Critical Testing Criteria: Web-Based Collaboration

 
 
By eWEEK Labs  |  Posted 2010-10-27 Email Print this article Print
 
 
 
 
 
 
 

Web-based applications offer organizations an easy-to-deploy option for collaborating with co-workers, partners or customers. In evaluating these products, be sure to ask the following questions.

Several factors will play a role in determining the questions IT managers should ask when assessing Web-based collaborative applications, including the level of data security required, the need to collaborate in real time, and the need for customization options. Here are factors to consider when evaluating applications that allow users to share documents, tasks and projects, as well as create structured workflow applications such as a basic issue tracking or CRM app.

1. Basic Capabilities

Does the application include support for task management, both individual and shared? What project management features are included, such as charting, job costing and so on? What facilities does the product offer for contact management, including integration with existing contact information sources? Does the product include support for group calendars and resource scheduling? Does the product include document library functionality, and what management features, such as version control and check in/check out, are available? Does the product provide discussion forums?

2. Advanced Capabilities

Does the application allow users to build and share database-driven applications? Does the product allow users to store structured data? Can users build complex workflows? Does the product offer support for rules-based workflow, conditional triggers, formulas or user roles for application logic? What sort of alerting mechanisms for application workflow does the product support?

3. Form Creation

Applications allow varying degrees of flexibility when it comes to creating data-entry forms. Some products allow users to build only two-column forms, while others have more sophisticated embedded form editors or allow users to import forms from other applications, such as Microsoft InfoPath. Can applications share tables? What user methods and tools for creating database applications are supported? What application and structured-data formats may be imported?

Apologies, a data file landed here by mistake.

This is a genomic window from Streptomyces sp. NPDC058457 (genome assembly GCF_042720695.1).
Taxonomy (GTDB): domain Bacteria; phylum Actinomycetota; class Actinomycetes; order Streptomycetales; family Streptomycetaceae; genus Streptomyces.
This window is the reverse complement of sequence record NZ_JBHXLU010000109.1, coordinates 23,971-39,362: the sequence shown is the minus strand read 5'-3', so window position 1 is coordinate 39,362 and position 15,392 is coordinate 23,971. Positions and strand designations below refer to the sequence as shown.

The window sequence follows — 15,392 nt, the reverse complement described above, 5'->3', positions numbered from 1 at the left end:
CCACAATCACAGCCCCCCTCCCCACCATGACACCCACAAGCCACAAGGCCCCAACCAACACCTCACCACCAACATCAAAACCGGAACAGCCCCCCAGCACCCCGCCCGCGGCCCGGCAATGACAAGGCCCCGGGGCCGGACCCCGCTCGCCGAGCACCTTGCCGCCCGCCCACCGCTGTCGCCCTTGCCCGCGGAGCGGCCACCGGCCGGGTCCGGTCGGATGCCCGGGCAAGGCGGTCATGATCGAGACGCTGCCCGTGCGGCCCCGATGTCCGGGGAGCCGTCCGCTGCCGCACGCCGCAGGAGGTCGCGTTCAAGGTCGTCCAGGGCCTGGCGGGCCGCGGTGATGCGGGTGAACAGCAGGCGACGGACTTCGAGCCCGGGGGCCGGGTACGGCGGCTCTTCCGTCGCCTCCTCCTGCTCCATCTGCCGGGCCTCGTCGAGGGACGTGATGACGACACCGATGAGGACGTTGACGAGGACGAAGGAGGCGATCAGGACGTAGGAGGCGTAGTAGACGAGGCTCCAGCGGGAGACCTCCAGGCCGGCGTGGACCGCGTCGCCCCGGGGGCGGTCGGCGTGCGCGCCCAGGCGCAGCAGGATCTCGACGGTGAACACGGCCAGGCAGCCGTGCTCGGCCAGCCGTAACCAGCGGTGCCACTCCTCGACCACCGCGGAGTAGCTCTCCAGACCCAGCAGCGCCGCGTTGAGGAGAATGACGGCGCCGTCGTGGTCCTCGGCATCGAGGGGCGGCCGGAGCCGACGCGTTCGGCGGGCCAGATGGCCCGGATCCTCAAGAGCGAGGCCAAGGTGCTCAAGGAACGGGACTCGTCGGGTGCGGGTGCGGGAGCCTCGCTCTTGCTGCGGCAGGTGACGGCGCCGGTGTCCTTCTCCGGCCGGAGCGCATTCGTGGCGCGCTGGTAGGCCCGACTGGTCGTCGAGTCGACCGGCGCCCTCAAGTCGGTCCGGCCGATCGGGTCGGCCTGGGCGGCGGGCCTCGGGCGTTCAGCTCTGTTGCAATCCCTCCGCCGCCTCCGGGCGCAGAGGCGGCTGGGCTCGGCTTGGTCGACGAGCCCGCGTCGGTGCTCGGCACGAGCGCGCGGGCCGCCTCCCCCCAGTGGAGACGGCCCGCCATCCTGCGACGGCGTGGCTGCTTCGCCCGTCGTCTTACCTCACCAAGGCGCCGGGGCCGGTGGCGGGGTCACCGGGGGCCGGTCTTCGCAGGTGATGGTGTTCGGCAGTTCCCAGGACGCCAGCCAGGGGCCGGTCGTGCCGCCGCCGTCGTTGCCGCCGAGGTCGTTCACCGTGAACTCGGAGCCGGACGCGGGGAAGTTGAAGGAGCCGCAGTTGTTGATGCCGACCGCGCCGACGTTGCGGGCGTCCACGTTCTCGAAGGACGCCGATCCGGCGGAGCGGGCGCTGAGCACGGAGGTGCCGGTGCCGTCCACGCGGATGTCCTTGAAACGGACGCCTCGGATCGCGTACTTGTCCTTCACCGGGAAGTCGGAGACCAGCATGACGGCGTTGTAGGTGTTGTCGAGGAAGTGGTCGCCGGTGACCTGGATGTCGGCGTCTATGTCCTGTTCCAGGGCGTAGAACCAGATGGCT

4. Real-time Collaboration

Does the product include support for real-time collaboration features, such as presence data, instant messaging, Web conferencing, whiteboarding, desktop, application or media sharing, or document co-editing?

5. Preconfigured Applications

Database-driven applications can include a number of preconfigured applications, ranging in capability from issue tracking to human resource management. Having these applications available as preconfigured solutions can make it easy for users to get working quickly. In addition, they can serve as templates for creating other applications built on the same workflow. Companies should gather information about the availability of these applications and the ease with which they can be used to create other applications. In particular, are training and help systems available for preconfigured solutions? Does the product allow users to write online help and training systems for custom applications?

6. Reporting

Does the application support dashboards for graphical presentation of performance metrics? Does the product support both user and administrative reporting? What methods are available to users for creating reports and accessing raw data for reporting using third-party tools? Can the product generate reports and alerts specific to administration and security policies, such as when users are added and deleted? Administrators may need to use reports to look for violations of policy, such as building applications that include Social Security numbers. Does the product support reporting and alerts that watch for the creation of fields based on field parameters?

7. Security

Securing these applications, particularly when shared with external partners, will be a complex task for administrators. Companies should look for tools, including application life cycle policies and reporting, to help manage data access. Most hosted collaboration systems allow users to manage their own applications, not only by adding features and creating new applications but also by adding and removing users. What authentication sources does the product support? Can administrators define password complexity policies? Does the product support directory synchronization?

 
 
 
 
 
 
 
 
 
 
 

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